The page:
FRONT ROYAL – The amount of money Jennifer McDonald, former Front Royal-Warren County Economic Development Authority executive director, allegedly helped embezzle from the authority has increased from $17.6 million to $21 million, according to Circuit Court Judge Clay Athey.
Athey noted this increase during a Monday hearing in which McDonald was denied bond for the second time since her May 28 arrest on four felony counts of embezzlement.
Those charges stem from McDonald allegedly doctoring invoices related to the Afton Inn renovation project to make personal credit card payments.
Peter Greenspun, McDonald’s lawyer, noted that when she was originally denied bond, the prosecution referenced the EDA’s $17.6 million civil case that alleges embezzlement and misappropriation of public funds by five people, including McDonald, and limited liability corporations associated with those individuals.
While the credit card transactions are mentioned in the EDA’s civil filing, Greenspun said the $17.6 million embezzlement case is a separate proceeding. He noted that in the previous bond hearing, the prosecution implied that McDonald has millions of dollars to flee or “inhibit the commonwealth’s investigation.”
Athey then mentioned in passing that the alleged embezzlement has apparently increased to $21 million, adding “that’s another matter,” and did not further elaborate.
Information regarding the increased amount of the alleged embezzlement is the subject of a special grand jury investigating the misuse of public funds, and all documents in those proceedings are sealed.
Greenspun noted that it is difficult not having access to those documents, but the special grand jury is mostly investigating public funds allegedly being used for real estate transactions, which would result in McDonald not having “ready cash” to flee the area.
He added that Athey ruled that most of that real estate be seized through the civil case proceedings, and there has been no finding illustrating that McDonald “has a stash of cash” or “hidden bank accounts.”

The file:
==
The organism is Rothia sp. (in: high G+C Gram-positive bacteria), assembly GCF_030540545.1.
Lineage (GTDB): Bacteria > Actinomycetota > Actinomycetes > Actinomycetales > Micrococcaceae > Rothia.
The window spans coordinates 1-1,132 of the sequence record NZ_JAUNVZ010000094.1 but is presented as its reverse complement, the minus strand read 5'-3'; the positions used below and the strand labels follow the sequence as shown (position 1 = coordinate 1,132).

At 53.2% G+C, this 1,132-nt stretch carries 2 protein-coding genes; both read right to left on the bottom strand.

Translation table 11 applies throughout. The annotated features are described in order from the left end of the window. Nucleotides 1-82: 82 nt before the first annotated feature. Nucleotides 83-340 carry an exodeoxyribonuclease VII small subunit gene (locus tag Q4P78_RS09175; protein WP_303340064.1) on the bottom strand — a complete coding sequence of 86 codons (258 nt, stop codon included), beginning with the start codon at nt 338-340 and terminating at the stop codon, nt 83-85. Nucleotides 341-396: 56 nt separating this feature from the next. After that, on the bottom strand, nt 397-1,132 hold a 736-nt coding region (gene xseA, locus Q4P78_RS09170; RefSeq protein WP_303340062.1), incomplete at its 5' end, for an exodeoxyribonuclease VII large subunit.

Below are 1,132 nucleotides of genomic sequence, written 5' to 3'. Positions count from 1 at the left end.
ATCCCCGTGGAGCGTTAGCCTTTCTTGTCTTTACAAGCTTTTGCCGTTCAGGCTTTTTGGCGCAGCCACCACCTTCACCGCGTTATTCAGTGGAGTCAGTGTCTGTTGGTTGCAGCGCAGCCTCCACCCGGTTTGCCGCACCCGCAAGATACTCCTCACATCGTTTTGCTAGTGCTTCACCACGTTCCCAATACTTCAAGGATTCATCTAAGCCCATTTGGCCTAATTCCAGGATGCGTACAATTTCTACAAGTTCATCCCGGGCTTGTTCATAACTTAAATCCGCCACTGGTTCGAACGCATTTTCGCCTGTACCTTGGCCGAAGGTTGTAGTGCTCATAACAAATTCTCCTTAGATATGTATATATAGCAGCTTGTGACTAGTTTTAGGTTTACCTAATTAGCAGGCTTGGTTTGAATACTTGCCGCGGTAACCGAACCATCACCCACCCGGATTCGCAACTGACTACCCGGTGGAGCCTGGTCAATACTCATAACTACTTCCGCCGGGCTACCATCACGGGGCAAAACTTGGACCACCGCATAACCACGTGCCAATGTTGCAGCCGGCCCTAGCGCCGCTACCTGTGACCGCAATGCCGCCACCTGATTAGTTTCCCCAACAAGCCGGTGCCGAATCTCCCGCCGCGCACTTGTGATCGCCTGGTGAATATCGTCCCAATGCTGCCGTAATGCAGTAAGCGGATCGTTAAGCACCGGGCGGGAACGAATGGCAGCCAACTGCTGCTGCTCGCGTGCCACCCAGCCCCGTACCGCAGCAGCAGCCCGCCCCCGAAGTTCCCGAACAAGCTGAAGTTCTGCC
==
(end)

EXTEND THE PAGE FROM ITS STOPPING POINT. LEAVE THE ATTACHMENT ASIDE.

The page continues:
Assistant Commonwealth’s Attorney Bryan Layton said the alleged embezzlement includes extensive and complicated transactions, and there is no telling where that money is. He added that while “many people” are involved in the embezzlement, she is the key figure present throughout it all.
Layton said the allegations against McDonald have resulted in an “underlying issue of trust” and in considering bond the court must ask “do we trust that this defendant will do what they say?”
He added that trusting McDonald would appear for her trial “would be utterly foolish of this court.”
Greenspun said the alleged $35,000 in credit card payments linked to the Afton Inn funds is all she has been charged with and “that’s it at this point.” He lamented that the prosecution “wants to talk about the overall investigation rather than these payments.”
Athey noted that the context for the criminal case is that it stems from the special grand jury, which formed after revelations presented in the civil lawsuit. He added that while he as heard an array of embezzlement cases, this allegation is different than a defendant stealing from a non-profit organization.
He said the allegations consist of someone stealing public funds and McDonald is “not someone working as a bookkeeper who stole $25,000.”
He noted that if released on bond McDonald does not seem to be a threat to the public. He added that the late former Sheriff Daniel McEathron, another defendant in the civil lawsuit, committed suicide May 28 and that he hopes McDonald has not contemplated that action, to which she shook her head no.
Athey noted, however, that while McDonald has the presumption of innocence, he cannot grant her bond unless he has probable cause to believe that she will appear for trial.
He said McDonald provided her lawyer a fraudulent document, which was submitted as evidence in the civil case and “that in and of itself is probable cause to deny bond.”
Athey added that he has thought “long and hard” about whether she should be charged with civil contempt for providing that fraudulent document.
Greenspun also argued that McDonald should be granted bond because the day she was indicted, she immediately went to her house upon being told that state police were there, proving she is not a flight risk. Layton responded that McDonald was told the state police was there with a search warrant for her house, not with an arrest warrant.
Greenspun further noted that McDonald has pre-existing health issues – which resulted in her being transported to the hospital the weekend of her arrest with chest pains – and she is not getting proper treatment in the Rappahannock-Shenandoah-Warren Regional Jail.
Athey said he would submit a court order that McDonald receives any needed medical treatment. If that does not happen, he said jail representatives would be asked to appear in court.
McDonald is due in court July 15, at which point she will either plead guilty or a trial date will be set.